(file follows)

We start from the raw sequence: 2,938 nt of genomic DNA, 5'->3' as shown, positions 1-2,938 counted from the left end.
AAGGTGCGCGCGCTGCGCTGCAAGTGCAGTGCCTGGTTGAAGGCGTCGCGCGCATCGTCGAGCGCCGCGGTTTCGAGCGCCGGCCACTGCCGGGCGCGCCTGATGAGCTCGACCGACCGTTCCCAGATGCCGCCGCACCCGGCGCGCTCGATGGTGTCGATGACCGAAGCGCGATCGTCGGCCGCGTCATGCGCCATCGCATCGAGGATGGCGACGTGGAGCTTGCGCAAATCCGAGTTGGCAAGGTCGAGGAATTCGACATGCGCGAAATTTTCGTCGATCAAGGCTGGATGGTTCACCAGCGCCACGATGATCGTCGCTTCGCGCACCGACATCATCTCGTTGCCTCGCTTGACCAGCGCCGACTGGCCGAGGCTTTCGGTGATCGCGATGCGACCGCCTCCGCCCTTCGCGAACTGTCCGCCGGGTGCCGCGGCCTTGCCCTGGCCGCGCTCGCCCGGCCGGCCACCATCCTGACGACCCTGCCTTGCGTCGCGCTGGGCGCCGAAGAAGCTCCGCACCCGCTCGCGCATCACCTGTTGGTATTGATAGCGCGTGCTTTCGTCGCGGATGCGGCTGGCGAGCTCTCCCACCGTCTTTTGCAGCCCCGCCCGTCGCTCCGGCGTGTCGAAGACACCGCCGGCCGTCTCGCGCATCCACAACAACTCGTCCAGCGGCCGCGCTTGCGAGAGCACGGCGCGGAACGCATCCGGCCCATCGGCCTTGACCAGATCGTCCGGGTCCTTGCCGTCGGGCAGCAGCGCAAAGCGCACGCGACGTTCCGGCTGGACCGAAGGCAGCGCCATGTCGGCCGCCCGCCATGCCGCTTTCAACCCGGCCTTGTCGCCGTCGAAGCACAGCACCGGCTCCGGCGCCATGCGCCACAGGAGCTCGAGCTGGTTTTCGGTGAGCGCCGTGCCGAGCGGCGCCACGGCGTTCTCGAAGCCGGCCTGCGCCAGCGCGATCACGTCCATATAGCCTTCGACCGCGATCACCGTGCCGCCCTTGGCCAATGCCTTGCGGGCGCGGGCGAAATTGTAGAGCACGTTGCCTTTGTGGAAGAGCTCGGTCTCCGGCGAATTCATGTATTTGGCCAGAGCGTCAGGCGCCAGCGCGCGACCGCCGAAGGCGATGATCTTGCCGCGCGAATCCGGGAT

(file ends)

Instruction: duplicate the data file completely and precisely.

We start from the raw sequence: 2,938 nt of genomic DNA, 5'->3' as shown, positions 1-2,938 counted from the left end.
AAGGTGCGCGCGCTGCGCTGCAAGTGCAGTGCCTGGTTGAAGGCGTCGCGCGCATCGTCGAGCGCCGCGGTTTCGAGCGCCGGCCACTGCCGGGCGCGCCTGATGAGCTCGACCGACCGTTCCCAGATGCCGCCGCACCCGGCGCGCTCGATGGTGTCGATGACCGAAGCGCGATCGTCGGCCGCGTCATGCGCCATCGCATCGAGGATGGCGACGTGGAGCTTGCGCAAATCCGAGTTGGCAAGGTCGAGGAATTCGACATGCGCGAAATTTTCGTCGATCAAGGCTGGATGGTTCACCAGCGCCACGATGATCGTCGCTTCGCGCACCGACATCATCTCGTTGCCTCGCTTGACCAGCGCCGACTGGCCGAGGCTTTCGGTGATCGCGATGCGACCGCCTCCGCCCTTCGCGAACTGTCCGCCGGGTGCCGCGGCCTTGCCCTGGCCGCGCTCGCCCGGCCGGCCACCATCCTGACGACCCTGCCTTGCGTCGCGCTGGGCGCCGAAGAAGCTCCGCACCCGCTCGCGCATCACCTGTTGGTATTGATAGCGCGTGCTTTCGTCGCGGATGCGGCTGGCGAGCTCTCCCACCGTCTTTTGCAGCCCCGCCCGTCGCTCCGGCGTGTCGAAGACACCGCCGGCCGTCTCGCGCATCCACAACAACTCGTCCAGCGGCCGCGCTTGCGAGAGCACGGCGCGGAACGCATCCGGCCCATCGGCCTTGACCAGATCGTCCGGGTCCTTGCCGTCGGGCAGCAGCGCAAAGCGCACGCGACGTTCCGGCTGGACCGAAGGCAGCGCCATGTCGGCCGCCCGCCATGCCGCTTTCAACCCGGCCTTGTCGCCGTCGAAGCACAGCACCGGCTCCGGCGCCATGCGCCACAGGAGCTCGAGCTGGTTTTCGGTGAGCGCCGTGCCGAGCGGCGCCACGGCGTTCTCGAAGCCGGCCTGCGCCAGCGCGATCACGTCCATATAGCCTTCGACCGCGATCACCGTGCCGCCCTTGGCCAATGCCTTGCGGGCGCGGGCGAAATTGTAGAGCACGTTGCCTTTGTGGAAGAGCTCGGTCTCCGGCGAATTCATGTATTTGGCCAGAGCGTCAGGCGCCAGCGCGCGACCGCCGAAGGCGATGATCTTGCCGCGCGAATCCGGGAT